Magistrate declares war on methamphetamines
FINES for first-time methamphetamine possession charges are not deterring people from using the drug, according to a Rockhampton magistrate.
Magistrate Cameron Press has taken a stand on penalties for methamphetamine users, saying fines for first-time offenders has led to Australia being one of the biggest drug using countries in the world.
Mr Press made the comments when dealing with the sentence yesterday for Austin Leith Mason's first meth possession charge (0.1g meth) and a supplementary syringe charge from a separate date.
Mr Press refused to hand Mason a fine for the first-time possession of meth offence, saying fines were deferred to the State Penalties Enforcement Registry, did not deter offenders and "failed to satisfy the consideration of rehabilitation" in the Penalties and Sentences Act 1992.
"I think that attitude has led this country to being one of the greatest drug-using countries in the world," he said.
Mason, 22, pleaded guilty to the possession of meth charge, a contravening police requirement charge, and a possession of a syringe charge.
His defence lawyer, Zoe Craven, requested a fine-only penalty as this was his first meth possession charge, it was a small amount, and he was cooperative with police.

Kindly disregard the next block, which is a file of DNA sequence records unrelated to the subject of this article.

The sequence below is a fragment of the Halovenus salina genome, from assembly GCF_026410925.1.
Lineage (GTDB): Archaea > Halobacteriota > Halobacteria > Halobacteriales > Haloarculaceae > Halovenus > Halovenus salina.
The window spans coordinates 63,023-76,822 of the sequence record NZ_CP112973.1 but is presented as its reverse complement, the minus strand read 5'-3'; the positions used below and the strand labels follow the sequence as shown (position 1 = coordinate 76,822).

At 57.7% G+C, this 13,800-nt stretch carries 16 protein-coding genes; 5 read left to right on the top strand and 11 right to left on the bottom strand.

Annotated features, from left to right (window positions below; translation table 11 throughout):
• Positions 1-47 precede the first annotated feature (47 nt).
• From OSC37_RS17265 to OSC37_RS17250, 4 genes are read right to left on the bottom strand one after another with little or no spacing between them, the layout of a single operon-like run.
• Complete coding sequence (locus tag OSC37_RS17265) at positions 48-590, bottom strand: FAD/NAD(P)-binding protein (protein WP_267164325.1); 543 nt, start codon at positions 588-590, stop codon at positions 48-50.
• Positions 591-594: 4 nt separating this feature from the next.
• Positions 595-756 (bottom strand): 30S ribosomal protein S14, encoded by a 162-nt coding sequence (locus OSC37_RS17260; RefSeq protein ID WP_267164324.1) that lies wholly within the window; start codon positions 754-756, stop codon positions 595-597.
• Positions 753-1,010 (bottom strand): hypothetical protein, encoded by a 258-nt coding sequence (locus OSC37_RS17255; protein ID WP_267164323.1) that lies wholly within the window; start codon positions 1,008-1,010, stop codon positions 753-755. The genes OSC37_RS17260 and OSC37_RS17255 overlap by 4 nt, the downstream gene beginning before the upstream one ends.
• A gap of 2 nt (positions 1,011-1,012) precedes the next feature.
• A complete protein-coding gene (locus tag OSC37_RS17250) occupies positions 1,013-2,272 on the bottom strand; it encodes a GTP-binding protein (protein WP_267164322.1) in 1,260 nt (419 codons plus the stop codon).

"He's not eligible for drug diversion as the result of his prior convictions... otherwise that would have been my submission," she said.
But Mr Press said he was not going to impose a fine for methamphetamine use.
"It's a dangerous drug and I don't think it sends a message to the public that courts take it seriously by giving people fines that just get referred to SPER.
"It's a huge problem in society. It's destroying people and families," he said. "The worst thing that could happen to this man is to become an addict of methamphetamine."
A report titled "Alcohol and other drug treatment services in Australia 2016-17" stated meth/amphetamine was the second most commonly used illegal drug after cannabis use in Australia on a weekly or more often basis.
It also stated amphetamine use was the fastest growing treatment area, more than doubling in the five years prior from 22,000 to 50,000.
Police prosecutor Julie Marsden
said Mason told police he used a syringe to "squirt meth into his mouth".
Mr Press said he found it hard to believe this was the only time Mason had used meth given the fact he was caught later with the syringe.
"I'm sure that this gentleman will get more benefit out of doing some drug counselling than just by having a fine referred to SPER," he said.
Mr Press ordered Mason to a 10-month probation order with drug counselling, along with a $200 fine for contravening police requirement. No convictions were recorded.